Awake is one of those things you want to focus your most critical networks on. If you know where your critical data is, especially data that's meant to stay internal or segmented in some way, Awake is a really good way to help monitor those environments. Especially if you have environments where you might have devices that for whatever reason, you can't have a standard endpoint security approach with environments that might be used for research, testing, or things that are really meant to be black-box type environments.
Awake can give you visibility into areas that you typically wouldn't have. In our implementation strategy, we really looked and defined those areas and figured out, what would be the right placement of devices to give us the visibility of our most sensitive data.
We have seen ROI. The alerts that come through, they're all things that we want to follow up on. There are things that help us improve our security stance over time. As we've addressed those issues, I think they've led to improvements in the process by engineering teams. They've led to better security controls. Those are the two biggest areas of improvement.
The piece that people should be considering should be how much storage they want for data in the platform and how long they need to retain data for. It's not sitting in the middle of network traffic but for incidents that come up or alerts that are generated, it will store Pcap information for those alerts. You want to make sure that you have enough storage of information around those alerts so that you can go back, whether it be six days, a week, a month, whatever you want your retention period to be. That's something you should think about when you're putting this into place.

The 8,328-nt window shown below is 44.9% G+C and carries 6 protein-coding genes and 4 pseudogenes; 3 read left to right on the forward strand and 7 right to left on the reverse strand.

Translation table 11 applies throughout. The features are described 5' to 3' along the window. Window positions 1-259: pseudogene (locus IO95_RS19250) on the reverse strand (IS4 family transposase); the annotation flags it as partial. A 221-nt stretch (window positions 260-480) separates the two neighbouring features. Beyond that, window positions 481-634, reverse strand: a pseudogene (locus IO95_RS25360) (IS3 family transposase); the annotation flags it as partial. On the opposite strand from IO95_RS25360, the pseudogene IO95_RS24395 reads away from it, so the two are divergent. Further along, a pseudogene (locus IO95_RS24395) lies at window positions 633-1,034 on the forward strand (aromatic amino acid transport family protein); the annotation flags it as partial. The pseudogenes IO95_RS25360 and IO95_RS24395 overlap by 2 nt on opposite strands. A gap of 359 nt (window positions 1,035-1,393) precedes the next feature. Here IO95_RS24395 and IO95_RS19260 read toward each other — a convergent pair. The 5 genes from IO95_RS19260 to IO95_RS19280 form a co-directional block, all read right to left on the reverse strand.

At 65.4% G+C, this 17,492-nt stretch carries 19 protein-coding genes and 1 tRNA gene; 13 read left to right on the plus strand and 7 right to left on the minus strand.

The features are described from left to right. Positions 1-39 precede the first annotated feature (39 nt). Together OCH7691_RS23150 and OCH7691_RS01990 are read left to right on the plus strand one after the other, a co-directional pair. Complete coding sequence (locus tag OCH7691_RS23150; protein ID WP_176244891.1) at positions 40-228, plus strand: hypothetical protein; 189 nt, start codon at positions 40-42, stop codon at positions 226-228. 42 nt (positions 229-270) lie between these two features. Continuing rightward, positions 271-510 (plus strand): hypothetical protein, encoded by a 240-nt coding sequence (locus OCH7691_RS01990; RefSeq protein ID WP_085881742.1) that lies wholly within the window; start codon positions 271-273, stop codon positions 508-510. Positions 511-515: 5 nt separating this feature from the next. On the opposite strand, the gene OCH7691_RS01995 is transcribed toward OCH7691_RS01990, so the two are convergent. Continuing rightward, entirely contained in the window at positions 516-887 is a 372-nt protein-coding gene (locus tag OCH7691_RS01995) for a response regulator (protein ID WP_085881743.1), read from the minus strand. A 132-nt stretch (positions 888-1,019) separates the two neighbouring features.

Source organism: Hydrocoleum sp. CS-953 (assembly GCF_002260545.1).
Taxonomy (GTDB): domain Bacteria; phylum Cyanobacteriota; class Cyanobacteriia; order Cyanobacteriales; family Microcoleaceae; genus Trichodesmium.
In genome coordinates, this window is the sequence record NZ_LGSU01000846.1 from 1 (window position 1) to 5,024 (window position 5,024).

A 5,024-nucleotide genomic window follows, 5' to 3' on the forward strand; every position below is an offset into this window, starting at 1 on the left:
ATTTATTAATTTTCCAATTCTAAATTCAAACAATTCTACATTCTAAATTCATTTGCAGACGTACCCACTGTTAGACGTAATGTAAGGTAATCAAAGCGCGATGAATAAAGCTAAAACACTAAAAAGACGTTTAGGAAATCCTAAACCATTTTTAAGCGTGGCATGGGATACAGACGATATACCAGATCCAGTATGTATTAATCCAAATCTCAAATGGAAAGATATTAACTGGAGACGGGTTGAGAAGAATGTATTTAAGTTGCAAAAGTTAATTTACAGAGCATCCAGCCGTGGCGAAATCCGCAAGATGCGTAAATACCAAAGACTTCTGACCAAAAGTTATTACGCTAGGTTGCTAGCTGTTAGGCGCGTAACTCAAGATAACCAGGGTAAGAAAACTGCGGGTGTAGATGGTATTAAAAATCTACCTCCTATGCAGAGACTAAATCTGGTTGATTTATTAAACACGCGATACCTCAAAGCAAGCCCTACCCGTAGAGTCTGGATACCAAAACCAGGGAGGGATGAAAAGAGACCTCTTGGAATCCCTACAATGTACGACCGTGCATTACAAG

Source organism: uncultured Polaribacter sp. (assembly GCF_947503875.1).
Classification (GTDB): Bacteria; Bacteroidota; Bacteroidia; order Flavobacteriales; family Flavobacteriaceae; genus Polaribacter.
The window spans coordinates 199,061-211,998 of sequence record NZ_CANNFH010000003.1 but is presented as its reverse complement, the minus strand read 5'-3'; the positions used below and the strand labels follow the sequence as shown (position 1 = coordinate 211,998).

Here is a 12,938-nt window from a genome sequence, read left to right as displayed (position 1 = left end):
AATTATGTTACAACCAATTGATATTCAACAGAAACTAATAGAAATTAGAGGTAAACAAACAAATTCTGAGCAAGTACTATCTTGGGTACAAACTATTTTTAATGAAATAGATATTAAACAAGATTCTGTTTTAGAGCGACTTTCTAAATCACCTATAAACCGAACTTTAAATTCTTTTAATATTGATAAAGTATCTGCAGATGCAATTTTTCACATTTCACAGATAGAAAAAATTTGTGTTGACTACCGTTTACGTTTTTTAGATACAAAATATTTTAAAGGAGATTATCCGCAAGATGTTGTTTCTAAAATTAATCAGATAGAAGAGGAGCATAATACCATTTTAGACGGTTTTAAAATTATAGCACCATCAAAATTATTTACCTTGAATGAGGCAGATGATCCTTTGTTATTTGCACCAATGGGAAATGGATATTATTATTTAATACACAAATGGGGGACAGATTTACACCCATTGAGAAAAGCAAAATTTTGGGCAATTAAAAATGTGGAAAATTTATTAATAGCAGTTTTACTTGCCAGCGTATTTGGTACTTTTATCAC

Also consider if the data is going to be piped off somewhere else and stored, or if it is going to be stored locally on the box because that's one of those things you can do either way. People should be thinking about it going in because it can generate a lot of data if you want it to.
I would rate Awake Security a nine out of 10. As soon as the API gets a bit more mature, I think they're on track to be a 10..